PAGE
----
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News
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Psychology moves markets
graphic October 12, 2001: 4:24 p.m. ET

Since Sept. 11, U.S. stocks have been driven primarily by emotion.
By Staff Writer Mark Gongloff
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    NEW YORK (CNNmoney) - Stock market activity in the United States always has an element of psychology, but it usually reacts to mundane things like corporate news and the mysterious utterances of Federal Reserve Chairman Alan Greenspan.

    That changed on Sept. 11.

    Since the terror attacks in New York and Washington, D.C., that killed thousands of people and triggered what will likely be a long war on terrorism, some of the biggest moves in U.S. stocks have been driven by strong emotions.

    "The market's reaction is purely psychological," said Dr. Richard Geist, instructor in the psychology department at Harvard Medical School and president of the Institute of Psychology and Investing.

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    On Sunday, for example, America and its allies began air strikes in Afghanistan, leading stocks to fall on Monday. The market rallied later in the week, when news from the Middle East pointed to a very successful military operation. On Friday, NBC confirmed  an employee in New York City had been exposed to anthrax, and stocks fell again, minutes after the news became public. 

    There's no logical reason for stocks to sell when crises hit, experts say. In fact, the shocking nature of major events often makes rational thought more difficult.

    "Whenever you get a traumatic event happening in society, you tend to see certain reactions to it, such as irritability, depression, confused thinking and sleep problems," Geist said. "In that context, rational decision-making becomes very difficult. People tend to begin to let their thought processes be guided by their anxieties."

    Instead of focusing on the historical resiliency of the stock market and the economy, investors choose to focus on short-term problems.

    "When people are frightened, they cut their time horizon dramatically," said David Dreman, co-founder of the Institute of Psychology and Markets and the chief investment officer of Dreman Value Management LLC. "Even advisors will say to sell because they see portfolios crumble and they fear people will have nothing left. It's really not rational, but it does happen."

    In fact, after every major crisis in the past century -- including the bombing of Pearl Harbor, the Cuban missile crisis and the assassination of President John F. Kennedy -- the Dow Jones industrial average sold off sharply at first.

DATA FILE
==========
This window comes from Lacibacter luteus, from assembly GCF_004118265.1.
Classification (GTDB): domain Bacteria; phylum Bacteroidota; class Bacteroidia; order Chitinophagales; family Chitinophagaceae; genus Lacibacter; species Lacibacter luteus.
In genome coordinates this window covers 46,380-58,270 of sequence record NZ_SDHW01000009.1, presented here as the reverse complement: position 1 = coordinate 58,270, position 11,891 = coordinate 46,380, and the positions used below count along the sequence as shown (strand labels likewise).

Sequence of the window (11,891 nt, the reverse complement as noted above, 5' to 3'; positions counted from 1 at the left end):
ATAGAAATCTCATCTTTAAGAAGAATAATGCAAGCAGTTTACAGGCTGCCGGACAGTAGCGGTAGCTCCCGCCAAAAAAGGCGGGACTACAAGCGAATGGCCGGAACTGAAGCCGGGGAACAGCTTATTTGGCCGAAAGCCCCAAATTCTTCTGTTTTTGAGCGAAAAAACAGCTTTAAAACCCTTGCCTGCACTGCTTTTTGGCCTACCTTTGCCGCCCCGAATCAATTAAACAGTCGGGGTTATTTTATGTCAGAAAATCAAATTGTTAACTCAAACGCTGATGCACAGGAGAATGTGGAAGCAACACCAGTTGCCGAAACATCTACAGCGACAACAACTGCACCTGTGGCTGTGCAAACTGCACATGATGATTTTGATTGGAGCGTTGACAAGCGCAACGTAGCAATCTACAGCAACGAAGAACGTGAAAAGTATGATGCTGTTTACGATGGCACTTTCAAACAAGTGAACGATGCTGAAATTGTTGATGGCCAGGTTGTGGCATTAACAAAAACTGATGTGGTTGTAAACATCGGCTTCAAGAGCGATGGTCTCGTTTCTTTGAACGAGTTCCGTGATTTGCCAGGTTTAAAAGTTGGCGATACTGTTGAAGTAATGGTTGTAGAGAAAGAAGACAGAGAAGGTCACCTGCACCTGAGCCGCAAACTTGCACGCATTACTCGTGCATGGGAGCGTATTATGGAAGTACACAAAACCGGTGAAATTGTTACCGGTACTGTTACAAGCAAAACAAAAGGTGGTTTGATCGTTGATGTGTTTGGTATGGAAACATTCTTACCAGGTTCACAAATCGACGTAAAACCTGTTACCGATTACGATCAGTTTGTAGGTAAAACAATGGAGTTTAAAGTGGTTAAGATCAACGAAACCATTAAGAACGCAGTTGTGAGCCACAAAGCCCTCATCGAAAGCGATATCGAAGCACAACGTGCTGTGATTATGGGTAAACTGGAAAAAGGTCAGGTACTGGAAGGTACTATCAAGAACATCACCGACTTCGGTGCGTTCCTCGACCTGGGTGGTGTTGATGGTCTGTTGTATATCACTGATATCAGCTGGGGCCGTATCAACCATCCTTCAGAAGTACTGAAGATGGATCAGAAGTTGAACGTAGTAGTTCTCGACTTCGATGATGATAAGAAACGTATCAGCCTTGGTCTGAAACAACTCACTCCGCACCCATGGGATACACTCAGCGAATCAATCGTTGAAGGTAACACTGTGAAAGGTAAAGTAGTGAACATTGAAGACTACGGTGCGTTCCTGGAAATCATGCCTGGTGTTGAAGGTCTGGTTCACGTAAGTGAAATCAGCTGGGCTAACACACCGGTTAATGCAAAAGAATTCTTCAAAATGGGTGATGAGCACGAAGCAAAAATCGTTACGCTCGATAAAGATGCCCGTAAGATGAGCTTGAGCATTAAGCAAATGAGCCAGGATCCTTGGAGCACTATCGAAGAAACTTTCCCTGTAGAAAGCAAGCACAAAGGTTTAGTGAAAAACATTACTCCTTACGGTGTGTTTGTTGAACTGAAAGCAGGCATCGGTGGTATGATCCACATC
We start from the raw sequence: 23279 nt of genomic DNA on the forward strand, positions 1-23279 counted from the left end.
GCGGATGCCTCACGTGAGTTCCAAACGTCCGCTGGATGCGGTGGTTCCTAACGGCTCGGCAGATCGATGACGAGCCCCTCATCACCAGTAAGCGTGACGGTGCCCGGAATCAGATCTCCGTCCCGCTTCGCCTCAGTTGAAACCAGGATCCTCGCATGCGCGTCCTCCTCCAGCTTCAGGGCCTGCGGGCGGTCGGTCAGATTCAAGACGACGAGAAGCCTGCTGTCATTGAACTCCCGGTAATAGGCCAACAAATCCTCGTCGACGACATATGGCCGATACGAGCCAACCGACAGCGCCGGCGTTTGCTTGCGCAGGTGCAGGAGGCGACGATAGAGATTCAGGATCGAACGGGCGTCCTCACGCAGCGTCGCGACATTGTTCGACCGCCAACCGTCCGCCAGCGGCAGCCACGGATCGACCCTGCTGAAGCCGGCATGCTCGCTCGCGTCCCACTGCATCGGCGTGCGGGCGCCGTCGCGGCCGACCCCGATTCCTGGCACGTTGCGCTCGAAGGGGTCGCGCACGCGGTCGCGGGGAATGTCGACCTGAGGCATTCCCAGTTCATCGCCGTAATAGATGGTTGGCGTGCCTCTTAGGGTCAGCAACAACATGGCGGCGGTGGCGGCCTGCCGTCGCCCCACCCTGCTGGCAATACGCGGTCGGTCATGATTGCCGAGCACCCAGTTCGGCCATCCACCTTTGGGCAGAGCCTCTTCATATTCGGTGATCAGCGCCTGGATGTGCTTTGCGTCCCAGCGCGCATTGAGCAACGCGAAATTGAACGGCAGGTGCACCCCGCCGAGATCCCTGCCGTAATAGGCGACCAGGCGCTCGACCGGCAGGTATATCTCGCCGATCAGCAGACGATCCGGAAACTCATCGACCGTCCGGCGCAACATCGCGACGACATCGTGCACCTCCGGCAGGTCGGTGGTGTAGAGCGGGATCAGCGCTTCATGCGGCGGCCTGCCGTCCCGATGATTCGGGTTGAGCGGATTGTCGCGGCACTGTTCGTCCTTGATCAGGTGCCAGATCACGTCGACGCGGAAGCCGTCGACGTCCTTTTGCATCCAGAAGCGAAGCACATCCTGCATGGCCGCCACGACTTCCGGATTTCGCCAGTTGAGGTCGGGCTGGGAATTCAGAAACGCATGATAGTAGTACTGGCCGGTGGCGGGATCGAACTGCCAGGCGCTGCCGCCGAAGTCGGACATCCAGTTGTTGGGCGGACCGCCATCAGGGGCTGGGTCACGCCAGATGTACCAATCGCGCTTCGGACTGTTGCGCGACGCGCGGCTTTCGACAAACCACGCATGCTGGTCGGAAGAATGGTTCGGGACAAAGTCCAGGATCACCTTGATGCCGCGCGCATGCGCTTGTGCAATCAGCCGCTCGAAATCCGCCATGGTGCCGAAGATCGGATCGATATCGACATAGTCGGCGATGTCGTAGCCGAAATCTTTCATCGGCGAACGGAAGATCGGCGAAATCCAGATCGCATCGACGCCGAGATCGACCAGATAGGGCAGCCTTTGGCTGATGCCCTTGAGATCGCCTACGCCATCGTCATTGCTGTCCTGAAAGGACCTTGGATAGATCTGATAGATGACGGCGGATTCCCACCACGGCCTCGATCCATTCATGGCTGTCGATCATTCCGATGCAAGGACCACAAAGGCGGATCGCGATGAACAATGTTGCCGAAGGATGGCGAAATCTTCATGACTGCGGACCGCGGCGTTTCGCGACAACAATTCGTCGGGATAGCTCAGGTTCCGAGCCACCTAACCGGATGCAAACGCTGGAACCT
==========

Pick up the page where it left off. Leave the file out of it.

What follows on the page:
After 11 such crises, according to Dreman, the Dow rebounded and gained, on average, 33 percent in the next year and 52 percent two years later.

    "That tends to point to overreaction," Dreman said.

    The irony is that, when the market rebounds as it always does, those who sold while stocks were on the way down will likely lose out when stocks rebound.

    "If you have a long-term view of the market, this is one of the best buying opportunities we'll see for years to come," Dr. Geist said. "If you don't believe that, take a look at any stock market chart showing the past 60 years. Severe market retreats, which make everybody so anxious, look like tiny blips in an upward-spiraling market." graphic

      RELATED STORIES

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      RELATED LINKS

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    Most stock quote data provided by BATS. Market indices are shown in real time, except for the DJIA, which is delayed by two minutes. All times are ET. Disclaimer. Morningstar: © 2018 Morningstar, Inc. All Rights Reserved. Factset: FactSet Research Systems Inc. 2018. All rights reserved. Chicago Mercantile Association: Certain market data is the property of Chicago Mercantile Exchange Inc. and its licensors. All rights reserved. Dow Jones: The Dow Jones branded indices are proprietary to and are calculated, distributed and marketed by DJI Opco, a subsidiary of S&P Dow Jones Indices LLC and have been licensed for use to S&P Opco, LLC and CNN. Standard & Poor's and S&P are registered trademarks of Standard & Poor's Financial Services LLC and Dow Jones is a registered trademark of Dow Jones Trademark Holdings LLC. All content of the Dow Jones branded indices © S&P Dow Jones Indices LLC 2018 and/or its affiliates.

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